Zdenko Rus

We do not know which painter was the first to give artistic relevance to the motif of the railway, thus turning a new iconographic page in art history, setting up a new code for the spirit of the times, creating a metaphor for the deepest humanistic self-questionings of industrial man. There is a painting by Turner in The National Gallery in London entitled Rain, Steam and Speed - fhe Great Western Railway (1844). A train is passing through Turner's characteristic boundless landscape, enveloped in coloured steam, immaterial, visionary, just like his much more famous sailing ships hovering like nutshells in the misty infinity of sky and ocean. This great English roman-tic loved trains and differed in this from contemporaries such as Wordsworth, Ruskin, Dickens, Delacroix who saw them as the anonymous and deadly Molochs of the industrial revolution. After Turner's death this painting was interpreted as condemnation of the frightening mec-hanical ugliness which' in overpowering nature. That was the time of the first exhibition of industrial products in London 1851, the birth of the ideology of mechanization of the modern world, the beginning of passionate disputes about the inevitable conflict between art and industry, art and technology.

The modernity of Turner's theme attracted Monet during his first stay in London and was the initial inspiration for the series of paintings executed by this impressionist at the Gare St Lazare between 1876 and 1878, Dust like Turner, Monet does not meditate about the historical implications of the Machiene Era. His locomotives are un-defined black monsters surrounded by clouds of smoke rising in grey or bluish spirals towards the high glass arches of the station or into the open skies. It is these smoke clouds rather then the locomotives which consti-tute the main theme of the painting - shimmering in ali the colours of the spectrum, inducing a sense of dizzi-ness, dazzling us with their luminous tumult.

The train theme was especially dear to the Italian futurist Gino Severini. In his Red Cross Train (1914), from the Guggenhein Museum in New York, a train is speeding through a cubist landscape. Symmetrical balloons of smoke are rising from the locomotive. The composition of the painting is not too dynamic, but the iconic meaning of the train theme certainly points at what was upper-most in the futurist idea - speed. The metaphysical inspiration of Giorgio de Chirico, however, uses the train symbol to suggest the sadness of parting. In paintings executed between 1912 and 1914 his trains seem to travel the narrow road of time, beyond deserted squares, creating an atmosphere of timelessness, inertia, mystery.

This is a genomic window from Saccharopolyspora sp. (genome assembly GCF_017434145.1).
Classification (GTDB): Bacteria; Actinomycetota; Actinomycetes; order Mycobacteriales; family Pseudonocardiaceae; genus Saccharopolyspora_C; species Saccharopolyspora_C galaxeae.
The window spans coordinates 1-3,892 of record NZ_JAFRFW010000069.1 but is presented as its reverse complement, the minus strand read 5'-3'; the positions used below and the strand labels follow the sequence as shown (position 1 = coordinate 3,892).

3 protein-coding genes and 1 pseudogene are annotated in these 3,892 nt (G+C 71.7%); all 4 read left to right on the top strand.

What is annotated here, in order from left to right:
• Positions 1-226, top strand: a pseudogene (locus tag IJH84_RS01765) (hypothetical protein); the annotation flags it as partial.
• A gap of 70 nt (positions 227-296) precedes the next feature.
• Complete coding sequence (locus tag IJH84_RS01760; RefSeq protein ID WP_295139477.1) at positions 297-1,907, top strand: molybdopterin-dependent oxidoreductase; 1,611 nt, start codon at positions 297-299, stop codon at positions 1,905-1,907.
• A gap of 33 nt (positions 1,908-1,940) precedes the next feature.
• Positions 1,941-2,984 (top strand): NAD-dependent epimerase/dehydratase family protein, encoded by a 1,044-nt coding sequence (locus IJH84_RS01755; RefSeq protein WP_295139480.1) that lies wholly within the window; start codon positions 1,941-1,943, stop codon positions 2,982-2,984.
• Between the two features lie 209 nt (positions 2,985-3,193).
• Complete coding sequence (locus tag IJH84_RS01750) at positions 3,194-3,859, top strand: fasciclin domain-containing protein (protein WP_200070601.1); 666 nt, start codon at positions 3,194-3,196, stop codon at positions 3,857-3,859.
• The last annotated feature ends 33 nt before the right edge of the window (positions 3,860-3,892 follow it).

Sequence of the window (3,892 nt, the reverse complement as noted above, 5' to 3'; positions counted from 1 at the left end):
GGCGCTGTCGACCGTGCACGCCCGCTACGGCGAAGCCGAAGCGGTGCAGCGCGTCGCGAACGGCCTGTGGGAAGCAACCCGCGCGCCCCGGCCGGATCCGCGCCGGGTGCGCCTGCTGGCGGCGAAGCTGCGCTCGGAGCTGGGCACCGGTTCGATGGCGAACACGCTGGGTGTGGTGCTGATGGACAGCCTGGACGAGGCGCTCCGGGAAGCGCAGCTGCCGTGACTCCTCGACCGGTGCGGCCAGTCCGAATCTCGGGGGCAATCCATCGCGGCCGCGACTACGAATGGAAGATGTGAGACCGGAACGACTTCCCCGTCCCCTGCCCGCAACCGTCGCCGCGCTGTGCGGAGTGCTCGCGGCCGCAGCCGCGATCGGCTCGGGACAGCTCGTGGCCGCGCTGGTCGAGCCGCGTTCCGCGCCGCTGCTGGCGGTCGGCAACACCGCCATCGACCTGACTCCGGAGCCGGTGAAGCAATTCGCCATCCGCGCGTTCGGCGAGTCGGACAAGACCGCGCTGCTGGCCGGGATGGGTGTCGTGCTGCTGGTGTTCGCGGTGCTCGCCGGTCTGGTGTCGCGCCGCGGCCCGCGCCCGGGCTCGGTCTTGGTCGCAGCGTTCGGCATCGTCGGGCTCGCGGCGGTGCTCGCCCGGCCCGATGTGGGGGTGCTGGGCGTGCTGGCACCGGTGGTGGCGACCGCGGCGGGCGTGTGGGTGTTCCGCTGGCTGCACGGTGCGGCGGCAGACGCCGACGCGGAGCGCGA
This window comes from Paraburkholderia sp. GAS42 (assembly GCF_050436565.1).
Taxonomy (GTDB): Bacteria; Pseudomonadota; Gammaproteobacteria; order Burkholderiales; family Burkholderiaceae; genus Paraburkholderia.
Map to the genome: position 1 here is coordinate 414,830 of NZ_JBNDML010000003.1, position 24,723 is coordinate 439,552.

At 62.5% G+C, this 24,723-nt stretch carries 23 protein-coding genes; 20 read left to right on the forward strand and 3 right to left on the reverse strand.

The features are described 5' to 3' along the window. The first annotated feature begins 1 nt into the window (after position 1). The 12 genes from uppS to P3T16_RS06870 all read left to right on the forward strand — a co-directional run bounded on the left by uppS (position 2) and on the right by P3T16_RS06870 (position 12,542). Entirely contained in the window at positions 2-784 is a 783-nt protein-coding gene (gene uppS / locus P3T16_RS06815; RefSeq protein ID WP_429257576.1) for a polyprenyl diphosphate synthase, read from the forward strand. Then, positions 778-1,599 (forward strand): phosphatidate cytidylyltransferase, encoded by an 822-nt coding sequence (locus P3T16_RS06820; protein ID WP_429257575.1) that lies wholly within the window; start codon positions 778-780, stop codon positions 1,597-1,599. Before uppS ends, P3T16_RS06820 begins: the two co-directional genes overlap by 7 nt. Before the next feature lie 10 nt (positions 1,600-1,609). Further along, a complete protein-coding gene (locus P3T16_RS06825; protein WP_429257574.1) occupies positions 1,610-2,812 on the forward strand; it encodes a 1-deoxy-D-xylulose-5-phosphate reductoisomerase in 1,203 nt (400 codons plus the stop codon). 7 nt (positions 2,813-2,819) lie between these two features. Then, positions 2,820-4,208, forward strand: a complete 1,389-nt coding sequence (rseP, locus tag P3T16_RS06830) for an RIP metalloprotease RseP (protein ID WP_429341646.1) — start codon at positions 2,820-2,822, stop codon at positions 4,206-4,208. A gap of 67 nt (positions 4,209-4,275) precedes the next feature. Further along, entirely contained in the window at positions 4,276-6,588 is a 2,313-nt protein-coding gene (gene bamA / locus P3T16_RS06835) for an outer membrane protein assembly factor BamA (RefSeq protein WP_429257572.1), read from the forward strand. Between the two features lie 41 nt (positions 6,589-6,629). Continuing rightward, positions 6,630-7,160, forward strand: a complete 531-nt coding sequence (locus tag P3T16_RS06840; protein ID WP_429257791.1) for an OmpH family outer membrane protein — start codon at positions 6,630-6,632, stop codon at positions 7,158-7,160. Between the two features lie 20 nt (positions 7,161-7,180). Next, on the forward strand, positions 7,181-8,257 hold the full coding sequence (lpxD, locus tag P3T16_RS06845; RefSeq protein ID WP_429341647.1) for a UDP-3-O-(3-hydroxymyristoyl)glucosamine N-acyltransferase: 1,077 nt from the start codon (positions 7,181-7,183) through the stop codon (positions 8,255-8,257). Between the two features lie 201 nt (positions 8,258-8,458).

Two groups have added aspects of this theme to the complex maze of modem art: some painters of New Reality or New Objectivity and some of the American Precisionists or Cubo-Realists. Indeed, what better vehi-cle for a panoramic vision of man's new reality than the metallic world of industrial machinism? For these painters, however, this new world is a matter of fascination rather than ideology, and this sets them apart from the Futurists. They are not inspired by the ┼ípirit of the mac-hine, and its aesthetic, like Leger. The followers of New Reality were obsessed by railway bridges, placing them in an aura of magic, of the surreal. The precisionist Charles Sheeler painter the ┬╗cubist┬ź mechanics of locomotive wheels in close detail. The same close-up technique was used by Marijan Detoni in his portfolio entitled Rails (1941).

Let us dravn some conclusions. For Turner the railway was a concentration of energy which enters knife-like into the bosom of nature, adding its might to that of the frightening and transcendent cosmic powers so dear to the romantics. For Monet the locomotive is a magic ag-gregate of spectacular and spectral sensations and im-pressions of light and colour sought by the impressionists. For Severini the train is a metaphor of speed, the engineer of orgiastic futuristic participation in total action. For Sheeler the cubist arrangemdnt of locomotive wheels and levers was a fascinating symbol of the industrial world in full swing, a brilliant motif in the dictionary of precisionist aesthetics. In each of these examples the locomotive in not limited to its factual optical existence; it is transformed within the limits of the artist's style, it expresses in broad ideational strokes the poetics and ideology of that collective tendency or movement to which the painter belonged.